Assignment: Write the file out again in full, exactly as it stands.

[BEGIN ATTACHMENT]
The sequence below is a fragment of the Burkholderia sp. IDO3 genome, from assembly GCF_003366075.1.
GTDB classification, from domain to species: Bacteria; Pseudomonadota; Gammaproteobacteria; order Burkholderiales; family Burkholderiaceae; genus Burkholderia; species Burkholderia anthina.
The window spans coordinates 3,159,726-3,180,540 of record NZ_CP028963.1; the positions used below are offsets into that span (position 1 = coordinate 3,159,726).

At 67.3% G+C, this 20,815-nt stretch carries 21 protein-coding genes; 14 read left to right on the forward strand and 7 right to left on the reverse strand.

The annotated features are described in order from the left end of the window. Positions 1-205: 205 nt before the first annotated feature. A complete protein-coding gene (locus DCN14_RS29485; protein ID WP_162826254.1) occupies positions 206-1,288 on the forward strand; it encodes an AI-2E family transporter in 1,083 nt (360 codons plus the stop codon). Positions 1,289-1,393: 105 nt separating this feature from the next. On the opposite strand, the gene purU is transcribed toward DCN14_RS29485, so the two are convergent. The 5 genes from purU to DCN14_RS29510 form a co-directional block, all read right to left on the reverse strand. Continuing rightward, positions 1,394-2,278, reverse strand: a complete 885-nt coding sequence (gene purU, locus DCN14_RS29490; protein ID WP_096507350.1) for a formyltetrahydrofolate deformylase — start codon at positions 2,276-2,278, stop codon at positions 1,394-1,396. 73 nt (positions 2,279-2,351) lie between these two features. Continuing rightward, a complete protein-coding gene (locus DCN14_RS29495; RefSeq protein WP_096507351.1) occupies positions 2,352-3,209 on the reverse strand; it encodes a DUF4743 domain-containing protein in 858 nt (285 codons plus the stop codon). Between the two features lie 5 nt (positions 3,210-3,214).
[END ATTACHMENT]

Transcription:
The sequence below is a fragment of the Burkholderia sp. IDO3 genome, from assembly GCF_003366075.1.
GTDB classification, from domain to species: Bacteria; Pseudomonadota; Gammaproteobacteria; order Burkholderiales; family Burkholderiaceae; genus Burkholderia; species Burkholderia anthina.
The window spans coordinates 3,159,726-3,180,540 of record NZ_CP028963.1; the positions used below are offsets into that span (position 1 = coordinate 3,159,726).

At 67.3% G+C, this 20,815-nt stretch carries 21 protein-coding genes; 14 read left to right on the forward strand and 7 right to left on the reverse strand.

The annotated features are described in order from the left end of the window. Positions 1-205: 205 nt before the first annotated feature. A complete protein-coding gene (locus DCN14_RS29485; protein ID WP_162826254.1) occupies positions 206-1,288 on the forward strand; it encodes an AI-2E family transporter in 1,083 nt (360 codons plus the stop codon). Positions 1,289-1,393: 105 nt separating this feature from the next. On the opposite strand, the gene purU is transcribed toward DCN14_RS29485, so the two are convergent. The 5 genes from purU to DCN14_RS29510 form a co-directional block, all read right to left on the reverse strand. Continuing rightward, positions 1,394-2,278, reverse strand: a complete 885-nt coding sequence (gene purU, locus DCN14_RS29490; protein ID WP_096507350.1) for a formyltetrahydrofolate deformylase — start codon at positions 2,276-2,278, stop codon at positions 1,394-1,396. 73 nt (positions 2,279-2,351) lie between these two features. Continuing rightward, a complete protein-coding gene (locus DCN14_RS29495; RefSeq protein WP_096507351.1) occupies positions 2,352-3,209 on the reverse strand; it encodes a DUF4743 domain-containing protein in 858 nt (285 codons plus the stop codon). Between the two features lie 5 nt (positions 3,210-3,214).